The Lynds concluded organized labor, a highly skilled workforce, and social bonds between workers were key to keeping the pace of work reasonable. Without the “psychological satisfactions” these provided, workers would not resist increases in the work pace pushed by business owners.
Middletown’s analysis of working conditions was noticeably flawed- scholars have long pointed out it ignored the experiences of BIPOC communities. However, its argument that labor solidarity was the best chance for resisting fast-paced work matched the same conclusions W.E.B. DuBois and other Black sociologists had made earlier in the century. DuBois called Frederick Taylor a “crank” and criticized the impact scientific management made on the working conditions of Black laborers. On top of crushing overwork, Black workers were usually excluded from office and skilled industrial positions by racist managers, giving them fewer opportunities and power to resist harsh work speeds.
DuBois wrote that black workers should meet oppressive working conditions and unfair wages “with organization” and that “they could do much to win standing in the industries of the cities” with skilled labor and craftsmanship. Organized labor and solidarity would give workers the power to end oppressive working practices.
It should come as no surprise that union organizers and other labor advocates felt the same way.
Unions railed against speed and overwork on the shop floor at every turn. They aimed their attacks more directly at Taylorism than most physicians or sociologists did. Labor was united in its criticism, however, there was little consensus on the best way to resist these changes to the workplace.
The American Federation of Labor (AFL) believed faster working speeds devalued labor and contributed to a growing productivity-pay gap. Keeping the pace of work slower would keep workers better paid and healthier. Union resistance to overwork would not just “lighten the burdens of drudgery and severe toil,” AFL president Samuel Gompers reported, it would also allow workers the time and wages to purchase consumer goods they helped produce. “The prosperity of a nation, the success of a people, the civilizing influence of our era, can always be measured by the comparative consuming power of a people” he declared in an 1893 speech. By providing leisure time and discretionary income, slower work rates were good for workers and business owners alike.
“We are compelled to lower our standard of living, eat poorer food, dwell in cheaper tenements.”
Despite their rhetoric, the AFL and other conservative craft unions felt that Taylorism’s changes the workplaces were inevitable; they would happen with or without their resistance. By the early 1900s Gompers and other leaders increasingly struck, as Jackson Lears has written, “a bargain with management, ceding control over the labor process in exchange for shorter hours and higher pay.” This bargain meant that workers would seek satisfaction not in their work, but in consumer spending and leisure activities outside the job. Instead of fighting speed within the workplace, the AFL turned to fight for higher pay and shorter working hours instead.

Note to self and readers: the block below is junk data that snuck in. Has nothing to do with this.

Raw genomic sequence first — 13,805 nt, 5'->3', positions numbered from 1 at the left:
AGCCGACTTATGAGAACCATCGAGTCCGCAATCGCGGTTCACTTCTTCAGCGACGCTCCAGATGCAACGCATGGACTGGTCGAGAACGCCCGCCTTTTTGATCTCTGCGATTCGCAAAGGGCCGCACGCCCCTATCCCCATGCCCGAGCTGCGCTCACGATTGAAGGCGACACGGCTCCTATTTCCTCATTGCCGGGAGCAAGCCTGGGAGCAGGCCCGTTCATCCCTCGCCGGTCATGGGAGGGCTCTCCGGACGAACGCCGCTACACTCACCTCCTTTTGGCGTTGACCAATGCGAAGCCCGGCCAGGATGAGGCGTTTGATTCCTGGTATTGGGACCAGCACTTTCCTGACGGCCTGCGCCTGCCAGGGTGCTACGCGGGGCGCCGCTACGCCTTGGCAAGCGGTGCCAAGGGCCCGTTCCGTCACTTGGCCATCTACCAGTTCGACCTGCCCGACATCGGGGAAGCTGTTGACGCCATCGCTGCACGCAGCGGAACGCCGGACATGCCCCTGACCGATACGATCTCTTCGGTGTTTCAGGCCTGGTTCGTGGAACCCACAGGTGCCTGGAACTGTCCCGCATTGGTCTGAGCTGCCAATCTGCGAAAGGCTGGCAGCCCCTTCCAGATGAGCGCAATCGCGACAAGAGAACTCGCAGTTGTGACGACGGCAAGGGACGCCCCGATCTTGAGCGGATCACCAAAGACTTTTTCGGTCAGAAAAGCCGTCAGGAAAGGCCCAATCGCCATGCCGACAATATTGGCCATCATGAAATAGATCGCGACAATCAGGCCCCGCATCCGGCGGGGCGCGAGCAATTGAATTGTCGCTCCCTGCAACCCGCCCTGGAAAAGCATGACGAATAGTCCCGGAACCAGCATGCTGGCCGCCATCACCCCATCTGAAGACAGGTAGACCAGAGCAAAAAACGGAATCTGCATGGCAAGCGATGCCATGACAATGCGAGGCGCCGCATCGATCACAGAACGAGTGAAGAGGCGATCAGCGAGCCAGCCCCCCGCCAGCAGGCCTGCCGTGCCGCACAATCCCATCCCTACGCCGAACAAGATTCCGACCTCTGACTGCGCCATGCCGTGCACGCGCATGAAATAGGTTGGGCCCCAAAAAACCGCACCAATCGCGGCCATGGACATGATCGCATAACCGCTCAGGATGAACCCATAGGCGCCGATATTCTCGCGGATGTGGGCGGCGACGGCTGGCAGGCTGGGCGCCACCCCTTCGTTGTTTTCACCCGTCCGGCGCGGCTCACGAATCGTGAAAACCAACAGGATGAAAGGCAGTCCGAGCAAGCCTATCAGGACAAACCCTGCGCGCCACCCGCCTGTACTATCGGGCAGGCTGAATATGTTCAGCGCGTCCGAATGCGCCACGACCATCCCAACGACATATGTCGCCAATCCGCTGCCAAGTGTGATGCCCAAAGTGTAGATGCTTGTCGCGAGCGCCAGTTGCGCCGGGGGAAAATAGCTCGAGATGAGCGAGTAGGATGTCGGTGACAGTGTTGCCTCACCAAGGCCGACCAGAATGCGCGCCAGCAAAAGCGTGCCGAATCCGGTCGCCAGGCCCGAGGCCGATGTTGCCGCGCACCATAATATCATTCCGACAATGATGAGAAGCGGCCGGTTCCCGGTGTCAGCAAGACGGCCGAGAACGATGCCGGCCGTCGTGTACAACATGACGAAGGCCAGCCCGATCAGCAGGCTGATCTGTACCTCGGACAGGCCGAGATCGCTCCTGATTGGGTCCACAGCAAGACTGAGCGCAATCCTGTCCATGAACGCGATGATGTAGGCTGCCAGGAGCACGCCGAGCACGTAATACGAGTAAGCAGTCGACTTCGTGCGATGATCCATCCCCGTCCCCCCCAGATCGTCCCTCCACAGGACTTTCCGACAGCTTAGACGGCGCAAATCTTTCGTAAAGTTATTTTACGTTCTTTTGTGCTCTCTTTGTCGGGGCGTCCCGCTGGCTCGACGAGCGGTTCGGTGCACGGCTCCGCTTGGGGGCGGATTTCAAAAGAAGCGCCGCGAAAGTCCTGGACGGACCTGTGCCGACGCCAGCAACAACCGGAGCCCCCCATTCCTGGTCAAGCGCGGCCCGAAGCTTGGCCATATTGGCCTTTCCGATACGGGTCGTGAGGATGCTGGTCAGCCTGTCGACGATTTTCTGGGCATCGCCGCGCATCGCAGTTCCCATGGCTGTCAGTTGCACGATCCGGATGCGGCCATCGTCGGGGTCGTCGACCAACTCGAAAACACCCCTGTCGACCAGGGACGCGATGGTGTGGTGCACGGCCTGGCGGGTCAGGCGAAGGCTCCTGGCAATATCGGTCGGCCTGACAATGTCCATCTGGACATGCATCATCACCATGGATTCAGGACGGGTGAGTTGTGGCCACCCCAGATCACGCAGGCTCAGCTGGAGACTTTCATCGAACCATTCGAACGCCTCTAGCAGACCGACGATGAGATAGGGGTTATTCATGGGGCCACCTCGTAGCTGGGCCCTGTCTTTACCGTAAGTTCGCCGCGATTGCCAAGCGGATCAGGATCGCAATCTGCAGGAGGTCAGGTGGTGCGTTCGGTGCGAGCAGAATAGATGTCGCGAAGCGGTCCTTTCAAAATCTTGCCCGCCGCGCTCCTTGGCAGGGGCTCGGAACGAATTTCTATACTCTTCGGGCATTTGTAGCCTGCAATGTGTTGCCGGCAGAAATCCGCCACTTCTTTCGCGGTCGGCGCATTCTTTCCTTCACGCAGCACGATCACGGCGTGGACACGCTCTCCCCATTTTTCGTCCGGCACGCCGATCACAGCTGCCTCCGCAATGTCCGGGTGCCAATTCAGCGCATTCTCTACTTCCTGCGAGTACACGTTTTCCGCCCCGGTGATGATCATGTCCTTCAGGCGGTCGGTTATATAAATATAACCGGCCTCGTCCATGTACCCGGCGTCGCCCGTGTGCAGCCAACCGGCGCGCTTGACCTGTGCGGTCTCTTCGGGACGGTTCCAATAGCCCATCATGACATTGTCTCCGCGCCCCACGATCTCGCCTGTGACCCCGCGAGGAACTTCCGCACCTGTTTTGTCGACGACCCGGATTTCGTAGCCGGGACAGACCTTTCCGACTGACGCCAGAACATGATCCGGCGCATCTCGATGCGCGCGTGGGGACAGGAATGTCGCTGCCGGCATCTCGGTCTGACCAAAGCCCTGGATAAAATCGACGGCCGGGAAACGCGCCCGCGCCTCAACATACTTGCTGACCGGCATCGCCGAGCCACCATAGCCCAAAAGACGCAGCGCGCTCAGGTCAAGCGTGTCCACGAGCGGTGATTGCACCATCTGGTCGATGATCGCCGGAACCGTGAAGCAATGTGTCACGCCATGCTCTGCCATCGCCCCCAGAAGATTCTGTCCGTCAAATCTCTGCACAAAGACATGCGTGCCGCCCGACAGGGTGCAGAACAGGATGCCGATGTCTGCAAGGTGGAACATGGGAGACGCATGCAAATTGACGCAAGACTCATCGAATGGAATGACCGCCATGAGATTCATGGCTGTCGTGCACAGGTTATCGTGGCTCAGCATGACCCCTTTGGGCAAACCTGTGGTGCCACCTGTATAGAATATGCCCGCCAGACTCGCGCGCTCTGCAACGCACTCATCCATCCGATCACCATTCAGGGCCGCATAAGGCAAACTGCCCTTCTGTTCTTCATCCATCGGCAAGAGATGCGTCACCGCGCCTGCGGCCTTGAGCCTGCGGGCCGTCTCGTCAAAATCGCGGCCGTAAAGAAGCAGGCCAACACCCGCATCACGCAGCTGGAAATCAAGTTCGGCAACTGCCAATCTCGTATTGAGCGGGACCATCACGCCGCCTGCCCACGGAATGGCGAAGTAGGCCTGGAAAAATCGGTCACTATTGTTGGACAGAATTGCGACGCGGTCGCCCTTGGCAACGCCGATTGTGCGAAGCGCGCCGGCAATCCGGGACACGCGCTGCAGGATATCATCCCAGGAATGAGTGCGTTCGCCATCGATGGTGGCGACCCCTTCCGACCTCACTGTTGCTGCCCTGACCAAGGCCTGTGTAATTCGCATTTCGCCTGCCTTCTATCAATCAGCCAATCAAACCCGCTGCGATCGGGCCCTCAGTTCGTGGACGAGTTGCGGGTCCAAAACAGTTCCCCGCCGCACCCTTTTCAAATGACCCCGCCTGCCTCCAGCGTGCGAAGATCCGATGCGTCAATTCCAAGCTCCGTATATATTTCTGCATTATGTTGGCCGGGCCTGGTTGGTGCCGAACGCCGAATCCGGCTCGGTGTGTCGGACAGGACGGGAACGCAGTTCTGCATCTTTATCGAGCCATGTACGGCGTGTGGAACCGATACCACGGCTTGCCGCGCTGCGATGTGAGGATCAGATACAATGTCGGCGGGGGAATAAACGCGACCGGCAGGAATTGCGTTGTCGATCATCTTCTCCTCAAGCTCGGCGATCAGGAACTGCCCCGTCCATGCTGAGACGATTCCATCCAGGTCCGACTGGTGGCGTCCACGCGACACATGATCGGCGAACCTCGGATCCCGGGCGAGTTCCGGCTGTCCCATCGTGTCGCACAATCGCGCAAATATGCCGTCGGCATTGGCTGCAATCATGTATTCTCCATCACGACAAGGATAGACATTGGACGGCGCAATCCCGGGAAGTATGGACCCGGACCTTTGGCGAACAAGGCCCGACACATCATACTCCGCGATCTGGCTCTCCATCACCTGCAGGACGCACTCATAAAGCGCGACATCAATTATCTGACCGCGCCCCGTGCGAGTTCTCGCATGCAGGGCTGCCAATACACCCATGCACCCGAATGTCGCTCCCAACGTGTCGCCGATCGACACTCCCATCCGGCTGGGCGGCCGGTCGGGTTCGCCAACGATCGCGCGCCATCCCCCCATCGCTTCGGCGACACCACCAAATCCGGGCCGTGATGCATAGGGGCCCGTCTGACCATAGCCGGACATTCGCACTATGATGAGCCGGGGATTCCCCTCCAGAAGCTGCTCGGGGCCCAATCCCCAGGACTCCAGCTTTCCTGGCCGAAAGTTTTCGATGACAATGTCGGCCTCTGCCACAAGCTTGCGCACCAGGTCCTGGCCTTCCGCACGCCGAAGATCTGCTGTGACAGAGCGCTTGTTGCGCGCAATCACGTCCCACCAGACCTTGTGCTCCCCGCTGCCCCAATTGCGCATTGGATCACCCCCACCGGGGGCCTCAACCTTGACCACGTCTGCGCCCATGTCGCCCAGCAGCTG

Other unions did advocate direct resistance to increases in work speed. The Industrial Workers of the World (IWW) thought forcing workers to work harder and faster subverted organized labor and solidarity. One 1907 IWW bulletin read: “now that we work more unsteadily, but much more intensely, producing a greater quantity of wealth while getting less for our labor time, we are compelled to lower our standard of living, eat poorer food, dwell in cheaper tenements, etc., and will continue to go lower until we do our duty by ourselves and our fellow workers.” Instead of rising with increased work efficiency, the IWW noticed working men and women were sinking deeper and deeper into poverty and dangerous working conditions while industrialists lined their pockets with extra profits.
Employing the fiery rhetoric they were known for, one IWW local resolved in 1908 to resist the “ever-increasing speed of the machine of which [workingmen are] becoming a part” by uniting all unions and reform movements under a single banner “with the object of controlling industry in the interests of the producers alone.” Worker control of industry would prevent future speed ups and ensure that increases in efficiency would benefit workers and not just industrialists.
Unions were divided on their tactics, but they all recognized the danger that Taylorism and overwork presented. Less gratification and professionalization, dangerous working conditions, reduced wages and compensation, and less solidarity among workers were chief among the concerns they shared. Though organized labor did win important reforms on working hours, safety regulations, and other workplace conditions, hesitation to take scientific management on directly meant it did not prevent work from speeding up steadily to this day.
Overwork and Working Fast Today
Even with all the criticism against unchecked speed in the workplace, the pace of work still increases. After Frederick Taylor’s death in 1915 his scientific management techniques were enhanced and perfected by other industrialists, pushing workers to work faster under new names like Fordism, the Bedaux Point System, and the Halsey Premium Plan.
In a midcentury essay on nervousness in society, historian Philip Wiener wrote that the “tremendous pressures” of work and daily life were putting too much strain on the bodies and minds of Americans. “What can the cultural historian do but remind us of this accelerating tempo of life,” he lamented, “and ask us to consider philosophically its impact on our minds and on the kind of world we are making?”